UK cycling leads the way. In addition to the Women’s Tour, the Tour de Yorkshire and RideLondon also pay equally. Australia’s Tour Down Under is the only other race on the calendar to do so. Cycling’s grandest spectacles need to set an example, but we are some way off from that scenario.

In 2017 the Giro d’Italia paid out €115,668 to its general classification (GC) winner Tom Dumoulin. That same year the Giro Rosa (then called the Giro d’Italia Femminile) paid its winner, Anna van der Breggen, €1,130 – less than 1% that of Dumoulin’s purse. But at least Italy’s Grand Tour exists. Cycling’s biggest showpiece, the Tour de France, awarded €2,280,950 in total prize money in 2017, with winner Chris Froome taking home €500,000. Its female counterpart, the Route de France Féminine, didn’t even happen. In 2017 it was cancelled for the second year running through a combination of internal squabbling over proposed dates, hosting companies withdrawing and the decision of the sport’s governing body, the UCI, to not award the race World Tour status.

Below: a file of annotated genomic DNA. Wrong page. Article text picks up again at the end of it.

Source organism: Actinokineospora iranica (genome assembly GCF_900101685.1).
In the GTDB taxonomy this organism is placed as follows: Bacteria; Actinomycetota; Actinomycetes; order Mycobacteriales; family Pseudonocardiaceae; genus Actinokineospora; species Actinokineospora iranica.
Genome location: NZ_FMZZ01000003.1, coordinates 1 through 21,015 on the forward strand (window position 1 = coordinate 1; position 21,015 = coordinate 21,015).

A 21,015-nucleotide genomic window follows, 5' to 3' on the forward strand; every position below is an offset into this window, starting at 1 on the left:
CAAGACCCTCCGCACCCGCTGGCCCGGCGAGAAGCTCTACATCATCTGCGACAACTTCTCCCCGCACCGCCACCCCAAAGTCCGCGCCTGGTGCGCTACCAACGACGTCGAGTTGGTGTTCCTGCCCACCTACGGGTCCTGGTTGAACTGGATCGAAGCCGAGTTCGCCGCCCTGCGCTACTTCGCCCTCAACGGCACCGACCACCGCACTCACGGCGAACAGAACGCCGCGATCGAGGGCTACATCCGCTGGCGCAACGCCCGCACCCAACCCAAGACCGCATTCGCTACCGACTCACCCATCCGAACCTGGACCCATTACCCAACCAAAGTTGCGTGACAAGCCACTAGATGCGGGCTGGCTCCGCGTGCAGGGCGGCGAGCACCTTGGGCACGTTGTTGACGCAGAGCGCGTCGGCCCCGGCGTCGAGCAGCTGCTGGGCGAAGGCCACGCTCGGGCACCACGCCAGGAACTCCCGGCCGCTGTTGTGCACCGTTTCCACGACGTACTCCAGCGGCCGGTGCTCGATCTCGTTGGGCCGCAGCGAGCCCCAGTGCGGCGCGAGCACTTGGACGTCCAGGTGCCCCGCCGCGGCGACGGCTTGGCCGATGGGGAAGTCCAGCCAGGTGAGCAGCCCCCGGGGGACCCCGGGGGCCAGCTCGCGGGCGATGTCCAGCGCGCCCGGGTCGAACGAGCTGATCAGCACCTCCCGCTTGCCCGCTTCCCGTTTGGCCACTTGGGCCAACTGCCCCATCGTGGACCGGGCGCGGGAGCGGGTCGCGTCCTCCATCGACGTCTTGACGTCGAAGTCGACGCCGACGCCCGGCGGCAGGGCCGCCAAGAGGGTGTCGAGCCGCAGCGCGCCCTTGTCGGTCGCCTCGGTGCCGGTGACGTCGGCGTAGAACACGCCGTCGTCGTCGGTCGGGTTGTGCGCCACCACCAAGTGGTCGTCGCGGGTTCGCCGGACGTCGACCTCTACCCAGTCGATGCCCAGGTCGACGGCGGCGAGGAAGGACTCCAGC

The current compromise is La Course by Le Tour de France: a two-stage women’s race thrown on the end of the Tour de France – an afterthought and cycling’s equivalent to a gentlemen’s club allowing women in for one night only and expecting to be thanked for the good that they do. For Deignan, the older races will take a long time to catch up, but “for new races there’s no excuse not to start at the same level”.

For the older races it’s a case of cycling waiting for one of the big boys to throw their weight around. “You would certainly like them to leverage their power because they have huge global identities,” says Bull. “They’re the ones that can properly push the narrative and you want everybody to do their bit. There’s no reason not to. Not just in women’s cycling, but in women’s sport.”

The Women's Tour is now in its fifth year © The Tour / Flickr

Perhaps key to the success of the Women’s Tour is the scheduling. Rather than at the end of the Tour of Britain (September), it is its own stand-alone event, raced in the middle of June. For Bull it’s “a no-brainer” and “an important part of what we do”, while Deignan’s take is a little more nuanced. She explains: “It’s a tough one because a women’s race alongside a men’s race does expose existing fans to women’s side of the sport. If you already have a stream of fans on the side waiting for a men’s race watching you beforehand, then that also brings benefits. But it’s also good to see us with great TV coverage, racing on the weekend, getting the same exposure – there are positives and negatives.”

How much impact do those positives in a race like the Women’s Tour actually have? Deignan says: “It will be huge. The biggest thing will be in the countryside, cycling past past schools, with young girls seeing elite women’s sport in front of them. You can’t be what you can’t see.”

Lizzie Deignan is an ambassador for Cycleplan cycling insurance.